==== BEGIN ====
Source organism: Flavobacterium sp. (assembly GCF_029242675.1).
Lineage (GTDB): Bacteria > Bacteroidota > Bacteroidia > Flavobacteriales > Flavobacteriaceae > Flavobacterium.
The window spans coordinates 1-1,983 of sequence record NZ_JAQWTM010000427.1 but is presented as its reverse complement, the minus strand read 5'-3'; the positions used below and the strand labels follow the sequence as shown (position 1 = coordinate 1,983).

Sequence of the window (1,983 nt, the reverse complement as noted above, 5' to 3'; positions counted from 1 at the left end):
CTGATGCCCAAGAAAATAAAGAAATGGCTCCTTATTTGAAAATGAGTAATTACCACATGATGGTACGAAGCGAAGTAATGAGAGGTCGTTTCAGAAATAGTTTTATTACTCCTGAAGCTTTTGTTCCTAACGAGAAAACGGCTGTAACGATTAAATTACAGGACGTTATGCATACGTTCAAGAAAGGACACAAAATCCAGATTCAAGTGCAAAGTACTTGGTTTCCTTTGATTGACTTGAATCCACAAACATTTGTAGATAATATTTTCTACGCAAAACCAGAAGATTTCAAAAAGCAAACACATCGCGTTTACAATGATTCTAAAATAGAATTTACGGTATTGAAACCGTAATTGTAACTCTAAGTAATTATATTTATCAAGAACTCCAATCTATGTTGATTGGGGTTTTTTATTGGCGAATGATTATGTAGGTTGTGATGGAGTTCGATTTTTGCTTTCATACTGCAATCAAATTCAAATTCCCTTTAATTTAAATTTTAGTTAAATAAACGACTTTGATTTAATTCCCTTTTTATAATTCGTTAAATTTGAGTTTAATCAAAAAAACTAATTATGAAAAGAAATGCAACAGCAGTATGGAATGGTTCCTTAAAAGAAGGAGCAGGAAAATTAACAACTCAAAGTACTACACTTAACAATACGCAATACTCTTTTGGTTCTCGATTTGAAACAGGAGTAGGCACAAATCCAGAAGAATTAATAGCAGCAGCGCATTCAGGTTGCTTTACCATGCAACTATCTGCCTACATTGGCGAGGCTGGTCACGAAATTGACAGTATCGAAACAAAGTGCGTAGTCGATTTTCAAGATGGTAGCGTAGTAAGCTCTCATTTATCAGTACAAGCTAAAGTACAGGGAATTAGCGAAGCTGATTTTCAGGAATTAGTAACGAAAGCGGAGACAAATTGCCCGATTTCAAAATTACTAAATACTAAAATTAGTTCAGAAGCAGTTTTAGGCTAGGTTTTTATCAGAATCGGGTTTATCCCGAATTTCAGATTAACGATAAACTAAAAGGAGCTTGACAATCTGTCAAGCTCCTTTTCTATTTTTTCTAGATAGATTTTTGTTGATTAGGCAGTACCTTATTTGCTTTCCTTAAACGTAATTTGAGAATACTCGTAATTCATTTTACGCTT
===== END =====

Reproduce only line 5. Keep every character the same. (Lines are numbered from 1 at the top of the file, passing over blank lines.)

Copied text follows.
CTGATGCCCAAGAAAATAAAGAAATGGCTCCTTATTTGAAAATGAGTAATTACCACATGATGGTACGAAGCGAAGTAATGAGAGGTCGTTTCAGAAATAGTTTTATTACTCCTGAAGCTTTTGTTCCTAACGAGAAAACGGCTGTAACGATTAAATTACAGGACGTTATGCATACGTTCAAGAAAGGACACAAAATCCAGATTCAAGTGCAAAGTACTTGGTTTCCTTTGATTGACTTGAATCCACAAACATTTGTAGATAATATTTTCTACGCAAAACCAGAAGATTTCAAAAAGCAAACACATCGCGTTTACAATGATTCTAAAATAGAATTTACGGTATTGAAACCGTAATTGTAACTCTAAGTAATTATATTTATCAAGAACTCCAATCTATGTTGATTGGGGTTTTTTATTGGCGAATGATTATGTAGGTTGTGATGGAGTTCGATTTTTGCTTTCATACTGCAATCAAATTCAAATTCCCTTTAATTTAAATTTTAGTTAAATAAACGACTTTGATTTAATTCCCTTTTTATAATTCGTTAAATTTGAGTTTAATCAAAAAAACTAATTATGAAAAGAAATGCAACAGCAGTATGGAATGGTTCCTTAAAAGAAGGAGCAGGAAAATTAACAACTCAAAGTACTACACTTAACAATACGCAATACTCTTTTGGTTCTCGATTTGAAACAGGAGTAGGCACAAATCCAGAAGAATTAATAGCAGCAGCGCATTCAGGTTGCTTTACCATGCAACTATCTGCCTACATTGGCGAGGCTGGTCACGAAATTGACAGTATCGAAACAAAGTGCGTAGTCGATTTTCAAGATGGTAGCGTAGTAAGCTCTCATTTATCAGTACAAGCTAAAGTACAGGGAATTAGCGAAGCTGATTTTCAGGAATTAGTAACGAAAGCGGAGACAAATTGCCCGATTTCAAAATTACTAAATACTAAAATTAGTTCAGAAGCAGTTTTAGGCTAGGTTTTTATCAGAATCGGGTTTATCCCGAATTTCAGATTAACGATAAACTAAAAGGAGCTTGACAATCTGTCAAGCTCCTTTTCTATTTTTTCTAGATAGATTTTTGTTGATTAGGCAGTACCTTATTTGCTTTCCTTAAACGTAATTTGAGAATACTCGTAATTCATTTTACGCTT